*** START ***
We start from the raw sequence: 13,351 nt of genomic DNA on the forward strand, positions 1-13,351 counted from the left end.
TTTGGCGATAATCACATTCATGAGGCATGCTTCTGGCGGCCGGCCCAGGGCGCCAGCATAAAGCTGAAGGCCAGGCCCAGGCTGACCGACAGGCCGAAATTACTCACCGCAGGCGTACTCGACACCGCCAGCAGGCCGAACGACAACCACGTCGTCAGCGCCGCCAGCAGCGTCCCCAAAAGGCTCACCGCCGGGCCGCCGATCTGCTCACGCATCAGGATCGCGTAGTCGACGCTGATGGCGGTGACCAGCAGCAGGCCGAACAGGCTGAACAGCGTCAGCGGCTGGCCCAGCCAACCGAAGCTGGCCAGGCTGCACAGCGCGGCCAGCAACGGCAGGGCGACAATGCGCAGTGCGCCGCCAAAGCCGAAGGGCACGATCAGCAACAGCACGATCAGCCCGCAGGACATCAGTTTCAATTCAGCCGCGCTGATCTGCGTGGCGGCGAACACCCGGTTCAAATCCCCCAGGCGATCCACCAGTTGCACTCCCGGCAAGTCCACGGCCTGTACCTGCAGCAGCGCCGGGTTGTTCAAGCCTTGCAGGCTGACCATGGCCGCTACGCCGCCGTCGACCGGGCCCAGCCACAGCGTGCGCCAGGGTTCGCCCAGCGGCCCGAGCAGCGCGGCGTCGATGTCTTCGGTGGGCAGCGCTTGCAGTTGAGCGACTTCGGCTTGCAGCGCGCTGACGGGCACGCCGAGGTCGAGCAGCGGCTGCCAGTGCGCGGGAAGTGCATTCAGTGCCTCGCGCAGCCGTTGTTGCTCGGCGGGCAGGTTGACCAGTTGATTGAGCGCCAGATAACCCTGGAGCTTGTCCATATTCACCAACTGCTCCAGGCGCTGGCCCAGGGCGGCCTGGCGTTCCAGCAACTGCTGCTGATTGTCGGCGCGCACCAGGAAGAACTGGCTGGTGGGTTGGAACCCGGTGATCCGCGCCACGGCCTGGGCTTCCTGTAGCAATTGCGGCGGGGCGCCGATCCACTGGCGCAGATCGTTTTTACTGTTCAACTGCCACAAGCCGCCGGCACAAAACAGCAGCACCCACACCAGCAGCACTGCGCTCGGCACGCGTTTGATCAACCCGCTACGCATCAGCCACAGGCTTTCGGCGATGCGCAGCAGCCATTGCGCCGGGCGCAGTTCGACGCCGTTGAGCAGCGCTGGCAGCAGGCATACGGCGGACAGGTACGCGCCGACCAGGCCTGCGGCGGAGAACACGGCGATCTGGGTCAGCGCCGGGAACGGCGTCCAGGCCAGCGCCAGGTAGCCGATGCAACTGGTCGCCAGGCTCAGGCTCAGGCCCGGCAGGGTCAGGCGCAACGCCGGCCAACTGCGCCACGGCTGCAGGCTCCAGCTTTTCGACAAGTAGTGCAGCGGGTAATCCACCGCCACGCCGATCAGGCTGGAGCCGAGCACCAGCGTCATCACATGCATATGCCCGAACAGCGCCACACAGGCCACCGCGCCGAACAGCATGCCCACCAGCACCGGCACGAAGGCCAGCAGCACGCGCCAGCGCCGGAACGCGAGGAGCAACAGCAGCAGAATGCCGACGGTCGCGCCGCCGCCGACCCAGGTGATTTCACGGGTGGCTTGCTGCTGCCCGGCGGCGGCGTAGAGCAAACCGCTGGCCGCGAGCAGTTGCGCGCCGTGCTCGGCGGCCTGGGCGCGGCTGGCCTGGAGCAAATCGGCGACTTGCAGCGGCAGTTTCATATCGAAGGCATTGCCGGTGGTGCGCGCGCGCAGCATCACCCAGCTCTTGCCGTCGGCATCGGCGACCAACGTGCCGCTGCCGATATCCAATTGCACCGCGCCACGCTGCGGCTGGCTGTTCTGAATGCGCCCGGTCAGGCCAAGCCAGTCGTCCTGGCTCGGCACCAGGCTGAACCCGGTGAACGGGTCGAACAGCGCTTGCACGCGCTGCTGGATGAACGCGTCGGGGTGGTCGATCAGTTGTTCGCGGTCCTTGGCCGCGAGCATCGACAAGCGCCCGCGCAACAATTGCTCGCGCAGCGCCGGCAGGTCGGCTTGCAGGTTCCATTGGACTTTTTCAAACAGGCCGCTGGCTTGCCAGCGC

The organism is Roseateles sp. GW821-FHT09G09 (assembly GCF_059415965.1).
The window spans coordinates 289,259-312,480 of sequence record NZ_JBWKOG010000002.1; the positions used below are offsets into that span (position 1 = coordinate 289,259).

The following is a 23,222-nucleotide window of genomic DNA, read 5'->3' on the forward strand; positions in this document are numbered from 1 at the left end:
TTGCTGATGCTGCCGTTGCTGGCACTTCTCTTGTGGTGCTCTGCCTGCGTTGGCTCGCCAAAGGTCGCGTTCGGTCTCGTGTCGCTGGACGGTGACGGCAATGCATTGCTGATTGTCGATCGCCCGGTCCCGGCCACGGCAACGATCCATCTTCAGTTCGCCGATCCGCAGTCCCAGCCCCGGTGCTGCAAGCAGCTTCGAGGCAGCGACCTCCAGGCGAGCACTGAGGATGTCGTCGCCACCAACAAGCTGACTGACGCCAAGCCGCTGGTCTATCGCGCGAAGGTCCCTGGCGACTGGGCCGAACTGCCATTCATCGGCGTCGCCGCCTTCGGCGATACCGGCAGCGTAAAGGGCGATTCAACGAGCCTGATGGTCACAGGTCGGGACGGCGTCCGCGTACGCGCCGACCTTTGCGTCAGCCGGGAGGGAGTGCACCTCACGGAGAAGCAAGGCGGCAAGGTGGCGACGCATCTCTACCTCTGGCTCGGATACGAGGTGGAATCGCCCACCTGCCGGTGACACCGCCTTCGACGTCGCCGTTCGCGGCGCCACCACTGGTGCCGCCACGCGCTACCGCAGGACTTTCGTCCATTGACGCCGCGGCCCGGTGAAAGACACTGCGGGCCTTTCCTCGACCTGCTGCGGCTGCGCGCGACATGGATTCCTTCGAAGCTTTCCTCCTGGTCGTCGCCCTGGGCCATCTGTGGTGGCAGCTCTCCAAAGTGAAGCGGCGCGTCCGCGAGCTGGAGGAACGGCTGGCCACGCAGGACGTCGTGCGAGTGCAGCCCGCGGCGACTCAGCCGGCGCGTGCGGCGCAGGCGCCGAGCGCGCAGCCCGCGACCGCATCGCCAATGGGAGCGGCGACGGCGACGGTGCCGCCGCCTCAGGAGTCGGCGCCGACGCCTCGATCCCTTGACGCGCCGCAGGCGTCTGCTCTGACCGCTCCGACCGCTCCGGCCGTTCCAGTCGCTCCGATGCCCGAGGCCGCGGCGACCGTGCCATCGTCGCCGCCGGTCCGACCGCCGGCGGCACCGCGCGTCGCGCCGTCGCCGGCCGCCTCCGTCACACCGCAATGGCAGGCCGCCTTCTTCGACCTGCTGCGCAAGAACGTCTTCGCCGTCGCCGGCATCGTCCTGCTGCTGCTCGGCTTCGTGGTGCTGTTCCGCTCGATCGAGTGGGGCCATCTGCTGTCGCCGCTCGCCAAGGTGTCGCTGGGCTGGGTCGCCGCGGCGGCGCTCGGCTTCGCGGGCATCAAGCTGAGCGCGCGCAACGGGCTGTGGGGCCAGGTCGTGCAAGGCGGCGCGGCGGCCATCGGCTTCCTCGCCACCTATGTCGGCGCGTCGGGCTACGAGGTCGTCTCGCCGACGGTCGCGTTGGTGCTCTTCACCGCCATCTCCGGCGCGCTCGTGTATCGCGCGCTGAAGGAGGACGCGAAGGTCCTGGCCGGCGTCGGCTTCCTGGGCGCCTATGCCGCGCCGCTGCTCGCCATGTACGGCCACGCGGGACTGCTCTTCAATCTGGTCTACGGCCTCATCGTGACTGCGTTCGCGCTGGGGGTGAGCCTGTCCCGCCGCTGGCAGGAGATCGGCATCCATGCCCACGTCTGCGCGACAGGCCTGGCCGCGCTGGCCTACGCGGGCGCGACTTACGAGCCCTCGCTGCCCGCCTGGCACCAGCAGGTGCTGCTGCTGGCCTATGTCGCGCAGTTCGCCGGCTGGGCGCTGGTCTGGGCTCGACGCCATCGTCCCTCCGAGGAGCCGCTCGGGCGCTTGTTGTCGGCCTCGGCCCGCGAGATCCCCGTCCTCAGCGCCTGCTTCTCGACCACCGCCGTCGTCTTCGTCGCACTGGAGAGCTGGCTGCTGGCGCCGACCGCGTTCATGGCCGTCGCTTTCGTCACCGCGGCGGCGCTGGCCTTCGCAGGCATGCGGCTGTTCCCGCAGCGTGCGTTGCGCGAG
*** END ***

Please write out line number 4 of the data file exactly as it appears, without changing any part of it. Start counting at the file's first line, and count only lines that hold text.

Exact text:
The window spans coordinates 289,259-312,480 of sequence record NZ_JBWKOG010000002.1; the positions used below are offsets into that span (position 1 = coordinate 289,259).